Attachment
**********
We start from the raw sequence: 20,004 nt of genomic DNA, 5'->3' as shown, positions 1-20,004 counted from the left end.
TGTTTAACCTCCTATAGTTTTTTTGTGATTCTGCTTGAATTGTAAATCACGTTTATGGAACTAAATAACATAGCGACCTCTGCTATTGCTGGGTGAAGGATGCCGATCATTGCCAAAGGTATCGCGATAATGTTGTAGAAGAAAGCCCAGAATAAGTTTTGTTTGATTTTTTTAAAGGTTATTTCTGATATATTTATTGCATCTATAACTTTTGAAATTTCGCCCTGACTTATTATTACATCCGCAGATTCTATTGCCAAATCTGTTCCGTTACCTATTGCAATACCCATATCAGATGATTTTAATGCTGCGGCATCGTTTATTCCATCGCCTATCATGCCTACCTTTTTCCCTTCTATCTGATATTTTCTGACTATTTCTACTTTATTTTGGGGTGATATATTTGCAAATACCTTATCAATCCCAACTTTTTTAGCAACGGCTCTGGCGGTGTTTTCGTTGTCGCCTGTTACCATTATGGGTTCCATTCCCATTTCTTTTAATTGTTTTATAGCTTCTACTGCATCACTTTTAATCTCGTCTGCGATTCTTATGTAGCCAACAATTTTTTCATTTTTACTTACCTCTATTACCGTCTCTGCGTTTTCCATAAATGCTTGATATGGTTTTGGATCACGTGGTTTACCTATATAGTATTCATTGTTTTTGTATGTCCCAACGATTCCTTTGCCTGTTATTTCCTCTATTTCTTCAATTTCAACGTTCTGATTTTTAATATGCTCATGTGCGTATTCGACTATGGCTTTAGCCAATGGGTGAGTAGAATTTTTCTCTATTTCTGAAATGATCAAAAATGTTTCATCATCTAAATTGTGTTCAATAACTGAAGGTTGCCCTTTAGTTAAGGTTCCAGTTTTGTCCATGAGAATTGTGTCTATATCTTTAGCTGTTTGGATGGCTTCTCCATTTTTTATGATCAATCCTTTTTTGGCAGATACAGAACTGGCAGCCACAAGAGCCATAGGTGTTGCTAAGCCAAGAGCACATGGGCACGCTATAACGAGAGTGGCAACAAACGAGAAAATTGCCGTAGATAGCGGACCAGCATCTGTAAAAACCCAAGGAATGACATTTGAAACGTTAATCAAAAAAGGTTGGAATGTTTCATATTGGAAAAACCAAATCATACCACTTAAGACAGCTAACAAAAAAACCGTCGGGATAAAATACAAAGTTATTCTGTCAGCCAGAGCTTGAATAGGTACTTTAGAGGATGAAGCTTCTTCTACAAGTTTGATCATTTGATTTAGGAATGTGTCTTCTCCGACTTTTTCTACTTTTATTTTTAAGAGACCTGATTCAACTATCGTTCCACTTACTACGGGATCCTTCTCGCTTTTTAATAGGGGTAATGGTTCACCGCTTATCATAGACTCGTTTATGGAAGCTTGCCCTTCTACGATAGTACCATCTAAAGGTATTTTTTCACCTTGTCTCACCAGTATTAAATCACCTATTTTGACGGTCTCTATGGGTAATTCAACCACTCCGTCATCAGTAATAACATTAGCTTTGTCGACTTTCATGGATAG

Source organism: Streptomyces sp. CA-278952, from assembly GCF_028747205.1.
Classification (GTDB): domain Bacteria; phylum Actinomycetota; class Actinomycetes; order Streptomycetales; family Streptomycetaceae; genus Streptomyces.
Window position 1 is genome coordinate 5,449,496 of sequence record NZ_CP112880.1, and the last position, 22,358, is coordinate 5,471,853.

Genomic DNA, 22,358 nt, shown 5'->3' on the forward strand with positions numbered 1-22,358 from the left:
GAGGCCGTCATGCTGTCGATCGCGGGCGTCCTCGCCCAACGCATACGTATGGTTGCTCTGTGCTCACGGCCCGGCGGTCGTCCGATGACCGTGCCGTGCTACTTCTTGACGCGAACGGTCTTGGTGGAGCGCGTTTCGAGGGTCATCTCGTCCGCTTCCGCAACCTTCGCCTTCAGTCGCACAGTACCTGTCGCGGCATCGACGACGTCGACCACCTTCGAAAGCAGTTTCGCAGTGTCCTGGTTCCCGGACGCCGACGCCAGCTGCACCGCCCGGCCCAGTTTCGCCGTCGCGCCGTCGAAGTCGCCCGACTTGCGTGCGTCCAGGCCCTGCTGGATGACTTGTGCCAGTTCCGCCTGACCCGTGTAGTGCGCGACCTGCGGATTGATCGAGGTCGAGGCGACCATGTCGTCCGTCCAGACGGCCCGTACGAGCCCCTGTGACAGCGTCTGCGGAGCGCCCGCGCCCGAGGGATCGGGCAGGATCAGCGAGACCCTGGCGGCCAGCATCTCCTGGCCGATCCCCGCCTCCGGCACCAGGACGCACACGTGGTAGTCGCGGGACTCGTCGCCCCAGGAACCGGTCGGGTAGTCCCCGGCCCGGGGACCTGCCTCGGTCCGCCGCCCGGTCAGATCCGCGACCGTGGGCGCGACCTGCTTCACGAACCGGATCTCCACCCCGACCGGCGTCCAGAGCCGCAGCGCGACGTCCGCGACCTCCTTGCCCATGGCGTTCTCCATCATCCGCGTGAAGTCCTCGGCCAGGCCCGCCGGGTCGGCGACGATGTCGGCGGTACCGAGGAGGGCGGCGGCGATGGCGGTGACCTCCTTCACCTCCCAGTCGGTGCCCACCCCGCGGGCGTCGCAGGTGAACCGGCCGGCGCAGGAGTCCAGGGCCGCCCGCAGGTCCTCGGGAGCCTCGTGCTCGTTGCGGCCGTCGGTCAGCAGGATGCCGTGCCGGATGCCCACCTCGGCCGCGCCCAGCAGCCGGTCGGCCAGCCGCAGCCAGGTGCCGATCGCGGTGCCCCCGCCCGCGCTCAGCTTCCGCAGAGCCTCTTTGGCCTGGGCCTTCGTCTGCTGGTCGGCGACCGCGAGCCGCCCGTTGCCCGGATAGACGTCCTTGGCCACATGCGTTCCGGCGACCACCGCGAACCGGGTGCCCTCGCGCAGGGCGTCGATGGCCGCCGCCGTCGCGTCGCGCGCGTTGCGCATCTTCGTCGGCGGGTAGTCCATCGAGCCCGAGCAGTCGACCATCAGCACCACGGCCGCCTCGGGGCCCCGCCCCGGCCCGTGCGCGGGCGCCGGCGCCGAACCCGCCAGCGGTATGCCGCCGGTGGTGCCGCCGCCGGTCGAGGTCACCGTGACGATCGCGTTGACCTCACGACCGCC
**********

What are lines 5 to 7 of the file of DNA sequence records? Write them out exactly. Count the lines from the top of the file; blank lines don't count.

Window position 1 is genome coordinate 5,449,496 of sequence record NZ_CP112880.1, and the last position, 22,358, is coordinate 5,471,853.

Genomic DNA, 22,358 nt, shown 5'->3' on the forward strand with positions numbered 1-22,358 from the left:
GAGGCCGTCATGCTGTCGATCGCGGGCGTCCTCGCCCAACGCATACGTATGGTTGCTCTGTGCTCACGGCCCGGCGGTCGTCCGATGACCGTGCCGTGCTACTTCTTGACGCGAACGGTCTTGGTGGAGCGCGTTTCGAGGGTCATCTCGTCCGCTTCCGCAACCTTCGCCTTCAGTCGCACAGTACCTGTCGCGGCATCGACGACGTCGACCACCTTCGAAAGCAGTTTCGCAGTGTCCTGGTTCCCGGACGCCGACGCCAGCTGCACCGCCCGGCCCAGTTTCGCCGTCGCGCCGTCGAAGTCGCCCGACTTGCGTGCGTCCAGGCCCTGCTGGATGACTTGTGCCAGTTCCGCCTGACCCGTGTAGTGCGCGACCTGCGGATTGATCGAGGTCGAGGCGACCATGTCGTCCGTCCAGACGGCCCGTACGAGCCCCTGTGACAGCGTCTGCGGAGCGCCCGCGCCCGAGGGATCGGGCAGGATCAGCGAGACCCTGGCGGCCAGCATCTCCTGGCCGATCCCCGCCTCCGGCACCAGGACGCACACGTGGTAGTCGCGGGACTCGTCGCCCCAGGAACCGGTCGGGTAGTCCCCGGCCCGGGGACCTGCCTCGGTCCGCCGCCCGGTCAGATCCGCGACCGTGGGCGCGACCTGCTTCACGAACCGGATCTCCACCCCGACCGGCGTCCAGAGCCGCAGCGCGACGTCCGCGACCTCCTTGCCCATGGCGTTCTCCATCATCCGCGTGAAGTCCTCGGCCAGGCCCGCCGGGTCGGCGACGATGTCGGCGGTACCGAGGAGGGCGGCGGCGATGGCGGTGACCTCCTTCACCTCCCAGTCGGTGCCCACCCCGCGGGCGTCGCAGGTGAACCGGCCGGCGCAGGAGTCCAGGGCCGCCCGCAGGTCCTCGGGAGCCTCGTGCTCGTTGCGGCCGTCGGTCAGCAGGATGCCGTGCCGGATGCCCACCTCGGCCGCGCCCAGCAGCCGGTCGGCCAGCCGCAGCCAGGTGCCGATCGCGGTGCCCCCGCCCGCGCTCAGCTTCCGCAGAGCCTCTTTGGCCTGGGCCTTCGTCTGCTGGTCGGCGACCGCGAGCCGCCCGTTGCCCGGATAGACGTCCTTGGCCACATGCGTTCCGGCGACCACCGCGAACCGGGTGCCCTCGCGCAGGGCGTCGATGGCCGCCGCCGTCGCGTCGCGCGCGTTGCGCATCTTCGTCGGCGGGTAGTCCATCGAGCCCGAGCAGTCGACCATCAGCACCACGGCCGCCTCGGGGCCCCGCCCCGGCCCGTGCGCGGGCGCCGGCGCCGAACCCGCCAGCGGTATGCCGCCGGTGGTGCCGCCGCCGGTCGAGGTCACCGTGACGATCGCGTTGACCTCACGACCGCC